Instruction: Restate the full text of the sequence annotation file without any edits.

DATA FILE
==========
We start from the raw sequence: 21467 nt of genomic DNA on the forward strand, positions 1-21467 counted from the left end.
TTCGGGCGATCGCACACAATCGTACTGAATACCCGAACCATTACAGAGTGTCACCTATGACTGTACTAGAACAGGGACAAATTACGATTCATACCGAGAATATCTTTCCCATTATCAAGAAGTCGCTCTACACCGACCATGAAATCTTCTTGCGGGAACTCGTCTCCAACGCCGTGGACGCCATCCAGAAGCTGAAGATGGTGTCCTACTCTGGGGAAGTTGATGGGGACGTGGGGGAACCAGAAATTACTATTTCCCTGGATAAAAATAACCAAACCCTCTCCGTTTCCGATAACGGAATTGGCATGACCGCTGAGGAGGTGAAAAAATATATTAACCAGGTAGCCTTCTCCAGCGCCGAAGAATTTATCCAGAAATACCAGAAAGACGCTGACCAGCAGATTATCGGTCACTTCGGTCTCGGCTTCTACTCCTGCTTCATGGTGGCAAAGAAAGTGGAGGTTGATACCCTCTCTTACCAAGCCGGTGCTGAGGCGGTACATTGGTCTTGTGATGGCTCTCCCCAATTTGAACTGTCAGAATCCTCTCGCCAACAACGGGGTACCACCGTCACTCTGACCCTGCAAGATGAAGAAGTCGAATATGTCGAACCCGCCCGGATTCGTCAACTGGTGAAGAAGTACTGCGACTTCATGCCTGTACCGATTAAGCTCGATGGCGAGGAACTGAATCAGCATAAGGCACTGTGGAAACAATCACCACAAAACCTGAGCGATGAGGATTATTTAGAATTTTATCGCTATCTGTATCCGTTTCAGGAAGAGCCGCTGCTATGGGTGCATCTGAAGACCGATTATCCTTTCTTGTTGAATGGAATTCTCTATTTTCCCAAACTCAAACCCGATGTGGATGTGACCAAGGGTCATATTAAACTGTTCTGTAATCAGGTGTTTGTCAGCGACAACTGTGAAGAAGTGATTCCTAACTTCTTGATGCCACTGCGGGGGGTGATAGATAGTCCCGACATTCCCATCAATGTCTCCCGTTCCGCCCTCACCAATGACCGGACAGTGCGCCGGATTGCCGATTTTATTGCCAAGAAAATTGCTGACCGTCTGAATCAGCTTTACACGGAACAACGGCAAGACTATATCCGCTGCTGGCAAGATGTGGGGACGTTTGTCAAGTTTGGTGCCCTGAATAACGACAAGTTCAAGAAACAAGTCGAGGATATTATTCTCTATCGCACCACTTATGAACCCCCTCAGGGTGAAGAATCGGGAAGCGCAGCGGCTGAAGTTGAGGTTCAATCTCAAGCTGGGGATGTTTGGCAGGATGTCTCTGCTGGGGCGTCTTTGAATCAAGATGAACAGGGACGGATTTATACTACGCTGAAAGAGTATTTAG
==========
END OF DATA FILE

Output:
We start from the raw sequence: 21467 nt of genomic DNA on the forward strand, positions 1-21467 counted from the left end.
TTCGGGCGATCGCACACAATCGTACTGAATACCCGAACCATTACAGAGTGTCACCTATGACTGTACTAGAACAGGGACAAATTACGATTCATACCGAGAATATCTTTCCCATTATCAAGAAGTCGCTCTACACCGACCATGAAATCTTCTTGCGGGAACTCGTCTCCAACGCCGTGGACGCCATCCAGAAGCTGAAGATGGTGTCCTACTCTGGGGAAGTTGATGGGGACGTGGGGGAACCAGAAATTACTATTTCCCTGGATAAAAATAACCAAACCCTCTCCGTTTCCGATAACGGAATTGGCATGACCGCTGAGGAGGTGAAAAAATATATTAACCAGGTAGCCTTCTCCAGCGCCGAAGAATTTATCCAGAAATACCAGAAAGACGCTGACCAGCAGATTATCGGTCACTTCGGTCTCGGCTTCTACTCCTGCTTCATGGTGGCAAAGAAAGTGGAGGTTGATACCCTCTCTTACCAAGCCGGTGCTGAGGCGGTACATTGGTCTTGTGATGGCTCTCCCCAATTTGAACTGTCAGAATCCTCTCGCCAACAACGGGGTACCACCGTCACTCTGACCCTGCAAGATGAAGAAGTCGAATATGTCGAACCCGCCCGGATTCGTCAACTGGTGAAGAAGTACTGCGACTTCATGCCTGTACCGATTAAGCTCGATGGCGAGGAACTGAATCAGCATAAGGCACTGTGGAAACAATCACCACAAAACCTGAGCGATGAGGATTATTTAGAATTTTATCGCTATCTGTATCCGTTTCAGGAAGAGCCGCTGCTATGGGTGCATCTGAAGACCGATTATCCTTTCTTGTTGAATGGAATTCTCTATTTTCCCAAACTCAAACCCGATGTGGATGTGACCAAGGGTCATATTAAACTGTTCTGTAATCAGGTGTTTGTCAGCGACAACTGTGAAGAAGTGATTCCTAACTTCTTGATGCCACTGCGGGGGGTGATAGATAGTCCCGACATTCCCATCAATGTCTCCCGTTCCGCCCTCACCAATGACCGGACAGTGCGCCGGATTGCCGATTTTATTGCCAAGAAAATTGCTGACCGTCTGAATCAGCTTTACACGGAACAACGGCAAGACTATATCCGCTGCTGGCAAGATGTGGGGACGTTTGTCAAGTTTGGTGCCCTGAATAACGACAAGTTCAAGAAACAAGTCGAGGATATTATTCTCTATCGCACCACTTATGAACCCCCTCAGGGTGAAGAATCGGGAAGCGCAGCGGCTGAAGTTGAGGTTCAATCTCAAGCTGGGGATGTTTGGCAGGATGTCTCTGCTGGGGCGTCTTTGAATCAAGATGAACAGGGACGGATTTATACTACGCTGAAAGAGTATTTAG